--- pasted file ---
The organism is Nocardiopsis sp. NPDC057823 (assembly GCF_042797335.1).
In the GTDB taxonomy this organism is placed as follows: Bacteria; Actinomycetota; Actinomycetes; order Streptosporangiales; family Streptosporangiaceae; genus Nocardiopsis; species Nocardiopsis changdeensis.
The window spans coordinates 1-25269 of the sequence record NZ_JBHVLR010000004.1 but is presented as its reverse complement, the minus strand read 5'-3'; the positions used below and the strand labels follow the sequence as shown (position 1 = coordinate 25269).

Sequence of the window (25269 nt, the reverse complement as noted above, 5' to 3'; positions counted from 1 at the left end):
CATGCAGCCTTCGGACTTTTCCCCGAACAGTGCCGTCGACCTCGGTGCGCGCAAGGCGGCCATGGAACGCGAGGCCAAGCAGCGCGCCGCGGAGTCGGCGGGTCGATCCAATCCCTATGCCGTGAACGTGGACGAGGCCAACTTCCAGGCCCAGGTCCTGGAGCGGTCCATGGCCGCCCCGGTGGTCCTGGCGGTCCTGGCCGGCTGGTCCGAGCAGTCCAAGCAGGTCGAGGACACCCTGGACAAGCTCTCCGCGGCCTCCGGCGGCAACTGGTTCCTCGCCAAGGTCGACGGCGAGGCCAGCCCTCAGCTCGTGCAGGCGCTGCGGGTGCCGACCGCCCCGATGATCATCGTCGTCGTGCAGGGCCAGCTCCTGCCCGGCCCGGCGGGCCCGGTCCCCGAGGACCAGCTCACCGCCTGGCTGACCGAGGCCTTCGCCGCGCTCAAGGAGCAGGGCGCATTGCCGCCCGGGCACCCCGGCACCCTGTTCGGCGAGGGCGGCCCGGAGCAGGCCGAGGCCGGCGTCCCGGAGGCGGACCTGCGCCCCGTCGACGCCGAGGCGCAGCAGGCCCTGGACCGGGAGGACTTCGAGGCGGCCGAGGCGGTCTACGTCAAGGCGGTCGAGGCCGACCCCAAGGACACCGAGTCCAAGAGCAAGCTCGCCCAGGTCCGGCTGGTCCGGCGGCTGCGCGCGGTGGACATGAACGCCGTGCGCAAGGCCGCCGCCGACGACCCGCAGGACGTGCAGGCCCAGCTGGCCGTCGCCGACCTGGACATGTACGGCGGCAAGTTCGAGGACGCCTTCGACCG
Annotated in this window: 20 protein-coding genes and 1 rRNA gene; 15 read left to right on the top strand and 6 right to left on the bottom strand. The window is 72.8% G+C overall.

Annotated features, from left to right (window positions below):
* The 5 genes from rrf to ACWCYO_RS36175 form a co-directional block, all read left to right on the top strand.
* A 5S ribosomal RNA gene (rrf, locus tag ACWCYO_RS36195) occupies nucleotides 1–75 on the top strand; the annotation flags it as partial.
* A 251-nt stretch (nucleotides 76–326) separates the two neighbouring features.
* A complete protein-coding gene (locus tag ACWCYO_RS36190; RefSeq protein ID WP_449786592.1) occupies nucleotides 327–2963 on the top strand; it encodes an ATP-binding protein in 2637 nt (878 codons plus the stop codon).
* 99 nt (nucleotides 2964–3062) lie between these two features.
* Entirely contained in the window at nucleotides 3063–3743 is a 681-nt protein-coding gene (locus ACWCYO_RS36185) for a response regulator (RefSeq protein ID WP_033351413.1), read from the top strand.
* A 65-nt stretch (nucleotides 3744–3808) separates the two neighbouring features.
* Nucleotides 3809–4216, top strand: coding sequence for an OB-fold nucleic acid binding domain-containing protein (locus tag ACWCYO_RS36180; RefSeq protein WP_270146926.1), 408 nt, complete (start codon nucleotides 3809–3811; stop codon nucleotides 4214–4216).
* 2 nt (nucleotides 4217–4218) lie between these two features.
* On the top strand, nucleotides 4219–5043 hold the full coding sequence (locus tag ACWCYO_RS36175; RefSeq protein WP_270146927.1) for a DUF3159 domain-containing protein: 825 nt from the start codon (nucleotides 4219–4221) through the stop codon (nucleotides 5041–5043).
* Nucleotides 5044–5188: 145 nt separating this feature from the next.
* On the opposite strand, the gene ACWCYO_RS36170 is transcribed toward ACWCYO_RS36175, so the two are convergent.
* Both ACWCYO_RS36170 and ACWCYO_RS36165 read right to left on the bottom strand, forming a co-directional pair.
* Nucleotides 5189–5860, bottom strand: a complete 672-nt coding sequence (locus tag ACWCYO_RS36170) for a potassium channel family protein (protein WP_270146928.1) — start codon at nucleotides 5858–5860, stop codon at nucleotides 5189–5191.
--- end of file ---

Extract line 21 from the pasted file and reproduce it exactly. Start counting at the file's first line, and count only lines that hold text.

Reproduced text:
* Nucleotides 5189–5860, bottom strand: a complete 672-nt coding sequence (locus tag ACWCYO_RS36170) for a potassium channel family protein (protein WP_270146928.1) — start codon at nucleotides 5858–5860, stop codon at nucleotides 5189–5191.